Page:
Today is Feb. 29, leap day of a leap year.
Today is a day we did not get last year and one we will not see the next. This year, we get the standard 365 plus one, a sort of motor oil that keeps the calendar running right.
And aren't you excited?
Today is the forgotten balled-up $5 bill you discover deep down in the pocket of your jeans, waiting to be spent.
If I ruled the world (or even held low-level elected office) I would push for Leap Day to be an official holiday, at least for those willing to follow the rules.
Leap Day would be a sort of variation on the Bill Murray Groundhog Day theme in which you live the same day over and over until you get it right. Or maybe more akin to that Seinfeld episode in which George did everything opposite.
On Leap Day, we would do what we wouldn't on any other.
On the way to work, we would surprise other drivers by making room for them to merge into traffic instead of gunning it in the Sorry, Buddy, I Was Here First tradition. We would hope that the shock of our bizarre behavior would not cause a series of multicar pileups.
Today, we dial up a radio station we would normally never deign to listen to — hip-hop, country, a fishing show, some inane talk radio.
Yes, for some of us this will mean subjecting ourselves to the bloviations of, say, Rush Limbaugh. (Hey, I didn't say Leap Day would be all fun and games.)
For others, it's tuning into lefty liberal talk, even if that means listening to someone earnestly and sincerely touting Ralph Nader for president. (Hopefully this time around we're talking egomaniacal gnat rather than candidate with the potential to spoil a critical election.)
Maybe today, we hold the elevator for those cigarette-break stragglers rather than madly mashing the buttons to get that door closed fast. Today, we do not worry with annoyance that their noxious fumes will cling to our clothes, our hair, for the rest of the day.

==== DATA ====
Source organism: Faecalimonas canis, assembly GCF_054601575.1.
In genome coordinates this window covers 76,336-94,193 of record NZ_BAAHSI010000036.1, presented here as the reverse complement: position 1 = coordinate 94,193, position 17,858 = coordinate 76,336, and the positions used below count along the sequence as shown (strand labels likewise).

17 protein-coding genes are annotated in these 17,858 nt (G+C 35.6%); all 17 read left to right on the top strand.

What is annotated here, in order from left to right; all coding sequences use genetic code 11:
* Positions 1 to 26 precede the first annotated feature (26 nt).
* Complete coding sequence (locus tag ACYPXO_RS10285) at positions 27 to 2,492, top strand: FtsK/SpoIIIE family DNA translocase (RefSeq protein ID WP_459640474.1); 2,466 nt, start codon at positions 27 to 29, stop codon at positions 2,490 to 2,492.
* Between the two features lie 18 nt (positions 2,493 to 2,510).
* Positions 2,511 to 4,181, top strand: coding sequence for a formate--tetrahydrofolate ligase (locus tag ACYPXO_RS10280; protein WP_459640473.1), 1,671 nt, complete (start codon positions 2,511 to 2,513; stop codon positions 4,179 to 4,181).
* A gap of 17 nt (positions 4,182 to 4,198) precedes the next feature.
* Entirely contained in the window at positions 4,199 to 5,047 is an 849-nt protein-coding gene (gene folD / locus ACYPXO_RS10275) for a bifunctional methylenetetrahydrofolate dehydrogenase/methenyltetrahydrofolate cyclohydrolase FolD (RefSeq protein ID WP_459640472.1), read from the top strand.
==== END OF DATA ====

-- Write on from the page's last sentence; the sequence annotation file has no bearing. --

Should we happen to be said smokers, well, maybe today we just won't.
Today we consider some issue on which our own opinion is already dead set in concrete — whether the Rays should get a new stadium, what we think of Mark Lunsford's lawsuit, the right way to handle the homeless, Florida's (non) role in the Democratic presidential primary. And then we try to see, really see, the other guy's argument. Hey, it's just today, okay?
Today we leave our change in the Coke machine for the next guy to find.
We say "How's it going" to that perpetually sour person we regularly encounter on our daily travels.
By the way, about today: if you happen to be a woman who lately has been thinking of proposing marriage to someone, this may be your year. That's according to an old leap year folk tradition from back when such a thing would be wildly scandalous rather than just mildly interesting.
Today, maybe some of us make up our minds on who would be our best next president — not on personality points (or lack thereof), not on political party, but because of our precarious position in the world, and because of where we want to go next.
Don't worry — tomorrow is Saturday, and the world will right itself.
Happy Leap Day.